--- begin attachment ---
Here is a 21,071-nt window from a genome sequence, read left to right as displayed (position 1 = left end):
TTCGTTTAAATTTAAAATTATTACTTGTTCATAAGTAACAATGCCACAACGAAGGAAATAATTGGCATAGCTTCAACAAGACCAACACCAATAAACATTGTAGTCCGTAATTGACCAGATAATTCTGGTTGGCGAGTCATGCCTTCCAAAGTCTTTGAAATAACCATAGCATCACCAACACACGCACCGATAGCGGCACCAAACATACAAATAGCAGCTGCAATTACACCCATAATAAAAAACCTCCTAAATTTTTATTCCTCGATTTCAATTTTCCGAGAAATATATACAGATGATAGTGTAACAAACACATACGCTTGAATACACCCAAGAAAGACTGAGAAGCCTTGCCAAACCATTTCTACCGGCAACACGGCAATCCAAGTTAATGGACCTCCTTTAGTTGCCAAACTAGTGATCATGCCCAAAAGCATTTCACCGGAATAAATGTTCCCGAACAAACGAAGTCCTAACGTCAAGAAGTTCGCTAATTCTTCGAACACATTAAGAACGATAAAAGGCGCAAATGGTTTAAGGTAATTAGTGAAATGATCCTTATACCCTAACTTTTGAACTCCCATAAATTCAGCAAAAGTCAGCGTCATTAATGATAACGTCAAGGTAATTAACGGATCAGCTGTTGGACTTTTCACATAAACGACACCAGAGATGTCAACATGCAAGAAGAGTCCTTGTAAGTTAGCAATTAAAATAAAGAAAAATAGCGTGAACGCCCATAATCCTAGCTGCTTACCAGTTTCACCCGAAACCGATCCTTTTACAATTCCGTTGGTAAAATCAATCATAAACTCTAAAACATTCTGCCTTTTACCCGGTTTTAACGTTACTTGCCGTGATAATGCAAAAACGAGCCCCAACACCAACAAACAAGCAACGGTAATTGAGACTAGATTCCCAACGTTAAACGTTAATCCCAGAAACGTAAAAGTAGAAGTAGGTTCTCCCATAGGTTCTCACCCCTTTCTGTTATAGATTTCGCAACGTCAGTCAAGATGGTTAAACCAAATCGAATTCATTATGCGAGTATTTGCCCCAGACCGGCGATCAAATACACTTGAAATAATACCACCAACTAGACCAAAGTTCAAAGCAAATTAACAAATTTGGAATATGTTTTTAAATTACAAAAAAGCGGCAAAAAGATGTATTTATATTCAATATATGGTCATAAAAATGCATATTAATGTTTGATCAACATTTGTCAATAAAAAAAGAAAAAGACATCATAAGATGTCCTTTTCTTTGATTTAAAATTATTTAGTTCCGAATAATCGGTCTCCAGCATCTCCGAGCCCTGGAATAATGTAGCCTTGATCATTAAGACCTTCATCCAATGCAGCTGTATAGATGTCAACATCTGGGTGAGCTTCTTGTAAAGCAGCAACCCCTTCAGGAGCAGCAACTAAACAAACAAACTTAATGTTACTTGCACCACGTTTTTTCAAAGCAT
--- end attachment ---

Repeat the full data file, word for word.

Here is a 21,071-nt window from a genome sequence, read left to right as displayed (position 1 = left end):
TTCGTTTAAATTTAAAATTATTACTTGTTCATAAGTAACAATGCCACAACGAAGGAAATAATTGGCATAGCTTCAACAAGACCAACACCAATAAACATTGTAGTCCGTAATTGACCAGATAATTCTGGTTGGCGAGTCATGCCTTCCAAAGTCTTTGAAATAACCATAGCATCACCAACACACGCACCGATAGCGGCACCAAACATACAAATAGCAGCTGCAATTACACCCATAATAAAAAACCTCCTAAATTTTTATTCCTCGATTTCAATTTTCCGAGAAATATATACAGATGATAGTGTAACAAACACATACGCTTGAATACACCCAAGAAAGACTGAGAAGCCTTGCCAAACCATTTCTACCGGCAACACGGCAATCCAAGTTAATGGACCTCCTTTAGTTGCCAAACTAGTGATCATGCCCAAAAGCATTTCACCGGAATAAATGTTCCCGAACAAACGAAGTCCTAACGTCAAGAAGTTCGCTAATTCTTCGAACACATTAAGAACGATAAAAGGCGCAAATGGTTTAAGGTAATTAGTGAAATGATCCTTATACCCTAACTTTTGAACTCCCATAAATTCAGCAAAAGTCAGCGTCATTAATGATAACGTCAAGGTAATTAACGGATCAGCTGTTGGACTTTTCACATAAACGACACCAGAGATGTCAACATGCAAGAAGAGTCCTTGTAAGTTAGCAATTAAAATAAAGAAAAATAGCGTGAACGCCCATAATCCTAGCTGCTTACCAGTTTCACCCGAAACCGATCCTTTTACAATTCCGTTGGTAAAATCAATCATAAACTCTAAAACATTCTGCCTTTTACCCGGTTTTAACGTTACTTGCCGTGATAATGCAAAAACGAGCCCCAACACCAACAAACAAGCAACGGTAATTGAGACTAGATTCCCAACGTTAAACGTTAATCCCAGAAACGTAAAAGTAGAAGTAGGTTCTCCCATAGGTTCTCACCCCTTTCTGTTATAGATTTCGCAACGTCAGTCAAGATGGTTAAACCAAATCGAATTCATTATGCGAGTATTTGCCCCAGACCGGCGATCAAATACACTTGAAATAATACCACCAACTAGACCAAAGTTCAAAGCAAATTAACAAATTTGGAATATGTTTTTAAATTACAAAAAAGCGGCAAAAAGATGTATTTATATTCAATATATGGTCATAAAAATGCATATTAATGTTTGATCAACATTTGTCAATAAAAAAAGAAAAAGACATCATAAGATGTCCTTTTCTTTGATTTAAAATTATTTAGTTCCGAATAATCGGTCTCCAGCATCTCCGAGCCCTGGAATAATGTAGCCTTGATCATTAAGACCTTCATCCAATGCAGCTGTATAGATGTCAACATCTGGGTGAGCTTCTTGTAAAGCAGCAACCCCTTCAGGAGCAGCAACTAAACAAACAAACTTAATGTTACTTGCACCACGTTTTTTCAAAGCAT